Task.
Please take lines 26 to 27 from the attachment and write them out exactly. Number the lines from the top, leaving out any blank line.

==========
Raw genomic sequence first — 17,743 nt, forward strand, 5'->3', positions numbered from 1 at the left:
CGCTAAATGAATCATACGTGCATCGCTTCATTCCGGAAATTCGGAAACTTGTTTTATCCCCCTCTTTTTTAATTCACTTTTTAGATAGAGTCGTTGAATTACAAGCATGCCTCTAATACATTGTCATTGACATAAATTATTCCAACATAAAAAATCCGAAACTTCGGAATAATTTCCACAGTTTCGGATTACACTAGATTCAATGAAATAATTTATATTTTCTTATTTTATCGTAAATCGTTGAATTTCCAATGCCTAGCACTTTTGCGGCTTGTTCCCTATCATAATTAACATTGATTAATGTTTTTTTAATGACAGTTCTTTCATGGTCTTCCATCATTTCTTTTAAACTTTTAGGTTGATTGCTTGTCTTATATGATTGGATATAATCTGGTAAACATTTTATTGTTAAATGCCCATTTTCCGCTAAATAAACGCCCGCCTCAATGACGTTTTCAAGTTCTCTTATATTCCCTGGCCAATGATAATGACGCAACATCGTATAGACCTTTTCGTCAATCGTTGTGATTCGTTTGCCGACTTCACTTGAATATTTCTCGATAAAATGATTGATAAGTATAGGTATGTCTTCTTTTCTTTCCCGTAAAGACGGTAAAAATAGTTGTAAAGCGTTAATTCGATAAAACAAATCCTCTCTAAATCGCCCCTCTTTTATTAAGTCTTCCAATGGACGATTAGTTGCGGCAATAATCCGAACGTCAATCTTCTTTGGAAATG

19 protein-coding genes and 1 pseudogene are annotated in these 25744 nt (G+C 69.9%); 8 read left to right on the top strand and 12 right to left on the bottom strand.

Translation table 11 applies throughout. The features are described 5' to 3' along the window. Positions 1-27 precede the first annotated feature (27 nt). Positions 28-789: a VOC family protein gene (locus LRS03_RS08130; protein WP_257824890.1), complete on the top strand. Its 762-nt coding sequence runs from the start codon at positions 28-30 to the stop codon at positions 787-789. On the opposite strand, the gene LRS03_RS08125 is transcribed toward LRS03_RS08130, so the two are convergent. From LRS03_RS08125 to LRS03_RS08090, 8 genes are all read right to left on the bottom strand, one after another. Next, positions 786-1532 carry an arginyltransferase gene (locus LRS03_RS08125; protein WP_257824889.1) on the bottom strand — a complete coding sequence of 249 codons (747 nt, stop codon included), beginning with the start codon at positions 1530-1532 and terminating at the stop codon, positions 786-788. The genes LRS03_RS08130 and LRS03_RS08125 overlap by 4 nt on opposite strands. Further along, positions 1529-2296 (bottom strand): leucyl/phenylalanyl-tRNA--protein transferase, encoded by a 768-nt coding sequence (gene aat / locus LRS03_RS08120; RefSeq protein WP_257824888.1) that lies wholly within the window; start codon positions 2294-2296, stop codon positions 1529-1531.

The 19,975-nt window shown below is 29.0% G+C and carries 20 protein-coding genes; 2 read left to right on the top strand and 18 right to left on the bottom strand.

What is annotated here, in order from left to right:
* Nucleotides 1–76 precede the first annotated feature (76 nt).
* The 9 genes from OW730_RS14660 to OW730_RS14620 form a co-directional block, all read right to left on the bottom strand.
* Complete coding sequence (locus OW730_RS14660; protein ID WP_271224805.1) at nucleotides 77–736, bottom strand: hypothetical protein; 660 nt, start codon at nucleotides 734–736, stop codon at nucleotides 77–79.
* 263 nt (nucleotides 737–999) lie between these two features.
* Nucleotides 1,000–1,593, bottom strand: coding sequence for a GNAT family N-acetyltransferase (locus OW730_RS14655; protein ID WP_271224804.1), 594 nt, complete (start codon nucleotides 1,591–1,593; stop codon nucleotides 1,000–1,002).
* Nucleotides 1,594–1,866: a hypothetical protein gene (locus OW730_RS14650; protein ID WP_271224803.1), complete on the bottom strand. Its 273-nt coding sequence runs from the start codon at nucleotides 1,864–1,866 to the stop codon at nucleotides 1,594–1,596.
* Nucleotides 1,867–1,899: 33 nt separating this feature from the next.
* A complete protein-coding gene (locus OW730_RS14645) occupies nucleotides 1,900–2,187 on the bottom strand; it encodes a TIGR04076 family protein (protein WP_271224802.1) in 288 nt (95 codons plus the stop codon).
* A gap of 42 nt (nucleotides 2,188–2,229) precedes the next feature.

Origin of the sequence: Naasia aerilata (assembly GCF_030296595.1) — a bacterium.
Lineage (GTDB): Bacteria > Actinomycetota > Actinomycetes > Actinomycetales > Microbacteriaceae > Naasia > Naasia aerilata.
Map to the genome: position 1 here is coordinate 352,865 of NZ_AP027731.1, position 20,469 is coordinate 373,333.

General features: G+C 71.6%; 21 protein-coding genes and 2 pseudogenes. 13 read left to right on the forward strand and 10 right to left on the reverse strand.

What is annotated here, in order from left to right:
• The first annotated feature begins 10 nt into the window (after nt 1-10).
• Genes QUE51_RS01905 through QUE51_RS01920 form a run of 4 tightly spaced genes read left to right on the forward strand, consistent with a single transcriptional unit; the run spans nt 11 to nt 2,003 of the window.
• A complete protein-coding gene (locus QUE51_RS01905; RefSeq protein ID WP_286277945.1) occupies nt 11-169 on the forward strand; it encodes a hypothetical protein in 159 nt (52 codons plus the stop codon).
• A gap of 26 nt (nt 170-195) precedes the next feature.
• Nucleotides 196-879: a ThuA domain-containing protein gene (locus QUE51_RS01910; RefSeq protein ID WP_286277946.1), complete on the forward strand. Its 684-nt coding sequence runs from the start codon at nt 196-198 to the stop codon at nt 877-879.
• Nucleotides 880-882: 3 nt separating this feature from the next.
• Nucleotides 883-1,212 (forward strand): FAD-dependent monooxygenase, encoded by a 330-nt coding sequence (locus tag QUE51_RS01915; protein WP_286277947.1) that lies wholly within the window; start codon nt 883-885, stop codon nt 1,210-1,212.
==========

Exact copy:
• Nucleotides 880-882: 3 nt separating this feature from the next.
• Nucleotides 883-1,212 (forward strand): FAD-dependent monooxygenase, encoded by a 330-nt coding sequence (locus tag QUE51_RS01915; protein WP_286277947.1) that lies wholly within the window; start codon nt 883-885, stop codon nt 1,210-1,212.